Sunday, May 23, 2010

Bergesen Batting

Brad Bergesen came to bat yesterday in the top of the sixth inning yesterday having thrown 98 pitches.  There were two men on and two outs in the inning, and the Orioles held a 6-3 lead.  Inexplicably, Dave Trembley let Bergesen hit; Bergesen grounded out and the rally was snuffed out.  In the bottom of the inning, Bergesen gave up a single, a triple and a single and was pulled from the game.

What the hell was Trembley thinking?  Yes, I realize the bullpen was shortstaffed thanks to Koji's elbow soreness.  But this is why they carry two long men!  Berken was unavailable after Brian Matusz's short outing on Thursday, but Mark Hendrickson hadn't pitched since taking David Hernandez's turn on May 16.  It is simply inexcusable that Trembley would allow his struggling starter to bat in that situation in the 6th inning and then immediately turn to that very same long man just 3 batters later.

Which is why I'm flabbergasted that the O's beat writer penned this: "Was it the right move? No. But it was his only move."  False.  Mark Hendrickson has a spot on this roster for this exact situation.  Pinch hitting for Bergesen and going to your long man is not only the right move, it is the only move.  What game was she watching?

On another note, if Koji had elbow soreness that originated during his outing in Texas, what the hell was the team doing adding another bench player instead of a pitcher when they called up Scott Moore on Friday?  I understand if you don't want Alberto Castillo in the 'pen, but does it really make sense to go shorthanded, especially after Matusz only lasted 2.1 IP on Thursday and Hernandez and Bergesen are the next two starting pitchers?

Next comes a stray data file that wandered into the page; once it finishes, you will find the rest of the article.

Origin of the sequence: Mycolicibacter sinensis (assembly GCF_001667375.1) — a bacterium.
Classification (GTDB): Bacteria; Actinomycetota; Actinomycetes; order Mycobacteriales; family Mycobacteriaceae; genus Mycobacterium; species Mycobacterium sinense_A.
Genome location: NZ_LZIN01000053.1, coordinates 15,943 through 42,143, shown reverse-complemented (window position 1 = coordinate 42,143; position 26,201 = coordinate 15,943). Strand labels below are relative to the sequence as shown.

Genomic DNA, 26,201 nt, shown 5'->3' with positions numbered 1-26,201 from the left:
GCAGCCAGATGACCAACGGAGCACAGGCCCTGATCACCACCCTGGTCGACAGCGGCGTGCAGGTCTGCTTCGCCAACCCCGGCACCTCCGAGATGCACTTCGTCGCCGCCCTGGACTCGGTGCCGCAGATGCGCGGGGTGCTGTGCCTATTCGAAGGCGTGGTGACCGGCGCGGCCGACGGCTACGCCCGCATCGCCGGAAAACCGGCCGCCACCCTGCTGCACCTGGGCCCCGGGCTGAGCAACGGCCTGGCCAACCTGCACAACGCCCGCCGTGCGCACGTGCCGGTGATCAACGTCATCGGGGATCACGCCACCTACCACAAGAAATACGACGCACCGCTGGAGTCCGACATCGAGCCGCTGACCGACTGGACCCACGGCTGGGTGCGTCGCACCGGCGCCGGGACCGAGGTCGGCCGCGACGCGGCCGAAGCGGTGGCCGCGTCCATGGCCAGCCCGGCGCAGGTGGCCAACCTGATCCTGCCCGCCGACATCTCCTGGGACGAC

This season has become an unmitigated disaster.  Between the Garrett Atkins signing, the fiasco of Mike Gonzalez's injury, Brian Roberts being pushed to come back quickly from his back injury, Matt Wieters never getting a day off, a plethora of ridiculous bullpen decisions, and the complete and utter failure of the young hitting to make progress, it's time for change.  Dave Trembley needs to go.  Now.  And that he isn't is another strike against Andy MacPhail.  I've been patient, realizing that rebuilding from within takes time.  The young pitching is oh-so-very-close to making a real impact.  But the rest of the club?  Wow.  They can't hit, they can't play defense, and the coaching staff doesn't seem equipped to help them improve.  What are you waiting for, Andy?  This is unacceptable.

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